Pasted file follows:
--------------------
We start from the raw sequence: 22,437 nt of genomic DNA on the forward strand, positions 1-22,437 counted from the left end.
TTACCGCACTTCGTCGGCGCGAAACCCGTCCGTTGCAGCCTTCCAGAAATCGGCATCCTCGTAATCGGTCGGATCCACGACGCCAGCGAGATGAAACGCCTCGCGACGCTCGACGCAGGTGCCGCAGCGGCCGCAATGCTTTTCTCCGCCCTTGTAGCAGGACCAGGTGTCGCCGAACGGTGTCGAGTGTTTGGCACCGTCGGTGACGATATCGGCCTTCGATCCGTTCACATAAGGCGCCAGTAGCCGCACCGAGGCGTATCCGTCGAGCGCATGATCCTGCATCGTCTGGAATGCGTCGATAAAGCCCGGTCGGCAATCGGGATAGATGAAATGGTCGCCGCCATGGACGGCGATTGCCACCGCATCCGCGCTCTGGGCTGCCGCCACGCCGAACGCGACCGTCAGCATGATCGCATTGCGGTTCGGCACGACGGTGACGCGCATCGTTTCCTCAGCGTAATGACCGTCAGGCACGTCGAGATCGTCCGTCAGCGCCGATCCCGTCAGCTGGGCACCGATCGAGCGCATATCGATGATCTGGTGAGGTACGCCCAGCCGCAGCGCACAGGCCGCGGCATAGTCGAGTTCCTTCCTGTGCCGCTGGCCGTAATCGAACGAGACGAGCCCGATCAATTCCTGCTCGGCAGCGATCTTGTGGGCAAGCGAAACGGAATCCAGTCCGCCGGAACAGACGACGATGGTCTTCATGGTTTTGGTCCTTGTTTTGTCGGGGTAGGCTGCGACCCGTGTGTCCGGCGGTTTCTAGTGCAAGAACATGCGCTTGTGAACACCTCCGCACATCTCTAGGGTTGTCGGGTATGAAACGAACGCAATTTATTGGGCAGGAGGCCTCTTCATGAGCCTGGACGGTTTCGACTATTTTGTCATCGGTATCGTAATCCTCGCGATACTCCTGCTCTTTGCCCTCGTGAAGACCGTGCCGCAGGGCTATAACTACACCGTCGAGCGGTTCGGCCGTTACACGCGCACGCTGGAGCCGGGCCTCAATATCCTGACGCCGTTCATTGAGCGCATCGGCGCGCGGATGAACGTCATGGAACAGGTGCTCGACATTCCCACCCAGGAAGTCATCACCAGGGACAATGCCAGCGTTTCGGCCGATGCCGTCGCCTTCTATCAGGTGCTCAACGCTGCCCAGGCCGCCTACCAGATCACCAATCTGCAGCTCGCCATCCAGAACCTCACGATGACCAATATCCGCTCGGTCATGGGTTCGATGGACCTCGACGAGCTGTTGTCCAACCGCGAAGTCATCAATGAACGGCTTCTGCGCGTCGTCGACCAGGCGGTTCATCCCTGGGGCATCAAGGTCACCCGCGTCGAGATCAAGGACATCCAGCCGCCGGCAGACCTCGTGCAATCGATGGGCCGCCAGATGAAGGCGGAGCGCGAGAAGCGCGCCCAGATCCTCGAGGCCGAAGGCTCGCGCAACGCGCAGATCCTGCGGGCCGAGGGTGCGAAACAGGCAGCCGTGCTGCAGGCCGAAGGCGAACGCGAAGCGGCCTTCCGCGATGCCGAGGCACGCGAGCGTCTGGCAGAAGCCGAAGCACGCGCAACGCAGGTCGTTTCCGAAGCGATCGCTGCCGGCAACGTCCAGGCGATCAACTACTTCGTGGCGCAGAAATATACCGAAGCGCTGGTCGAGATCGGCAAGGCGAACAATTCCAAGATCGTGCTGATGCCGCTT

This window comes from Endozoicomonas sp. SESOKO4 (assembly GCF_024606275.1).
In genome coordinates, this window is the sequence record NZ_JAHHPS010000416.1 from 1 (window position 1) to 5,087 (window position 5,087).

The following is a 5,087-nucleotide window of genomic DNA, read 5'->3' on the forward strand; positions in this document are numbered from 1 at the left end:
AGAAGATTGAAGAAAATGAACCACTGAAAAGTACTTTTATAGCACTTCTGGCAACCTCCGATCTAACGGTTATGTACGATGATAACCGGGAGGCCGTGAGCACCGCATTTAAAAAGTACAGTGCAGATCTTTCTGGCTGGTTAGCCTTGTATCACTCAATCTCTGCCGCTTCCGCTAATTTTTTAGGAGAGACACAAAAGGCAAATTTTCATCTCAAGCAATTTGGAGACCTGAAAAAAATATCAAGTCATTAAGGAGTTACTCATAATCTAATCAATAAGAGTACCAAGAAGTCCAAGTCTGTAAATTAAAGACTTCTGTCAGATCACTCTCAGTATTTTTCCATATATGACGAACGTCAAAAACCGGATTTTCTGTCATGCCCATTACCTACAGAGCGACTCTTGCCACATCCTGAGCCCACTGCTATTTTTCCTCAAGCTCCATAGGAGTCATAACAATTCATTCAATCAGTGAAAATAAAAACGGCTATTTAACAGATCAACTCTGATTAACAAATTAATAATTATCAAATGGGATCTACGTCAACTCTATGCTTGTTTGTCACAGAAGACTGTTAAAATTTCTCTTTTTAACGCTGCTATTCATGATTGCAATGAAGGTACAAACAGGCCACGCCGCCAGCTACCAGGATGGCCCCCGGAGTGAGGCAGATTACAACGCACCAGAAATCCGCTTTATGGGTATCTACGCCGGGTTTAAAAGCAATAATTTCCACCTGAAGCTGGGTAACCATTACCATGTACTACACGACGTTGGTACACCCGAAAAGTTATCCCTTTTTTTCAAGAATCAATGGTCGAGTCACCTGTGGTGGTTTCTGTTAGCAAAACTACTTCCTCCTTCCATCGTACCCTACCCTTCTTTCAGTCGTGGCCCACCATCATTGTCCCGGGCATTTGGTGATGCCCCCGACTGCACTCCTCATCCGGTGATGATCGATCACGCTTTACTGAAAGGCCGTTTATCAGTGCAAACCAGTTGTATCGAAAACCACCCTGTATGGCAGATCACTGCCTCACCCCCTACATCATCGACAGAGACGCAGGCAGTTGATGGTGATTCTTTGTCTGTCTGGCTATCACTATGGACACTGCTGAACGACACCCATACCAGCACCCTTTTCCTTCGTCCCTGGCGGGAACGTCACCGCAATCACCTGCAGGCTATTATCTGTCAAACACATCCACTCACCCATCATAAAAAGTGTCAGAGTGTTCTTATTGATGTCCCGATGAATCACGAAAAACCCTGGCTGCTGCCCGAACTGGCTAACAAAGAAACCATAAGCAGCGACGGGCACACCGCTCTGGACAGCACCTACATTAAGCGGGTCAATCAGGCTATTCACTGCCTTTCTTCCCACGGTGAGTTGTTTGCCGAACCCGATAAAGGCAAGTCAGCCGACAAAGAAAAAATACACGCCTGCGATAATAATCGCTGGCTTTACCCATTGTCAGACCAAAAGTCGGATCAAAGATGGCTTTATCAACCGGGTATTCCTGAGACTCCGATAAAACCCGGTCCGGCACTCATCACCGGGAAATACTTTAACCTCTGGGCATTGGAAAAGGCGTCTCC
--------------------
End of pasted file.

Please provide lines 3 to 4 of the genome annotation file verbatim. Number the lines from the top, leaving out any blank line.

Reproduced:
This window comes from Endozoicomonas sp. SESOKO4 (assembly GCF_024606275.1).
In genome coordinates, this window is the sequence record NZ_JAHHPS010000416.1 from 1 (window position 1) to 5,087 (window position 5,087).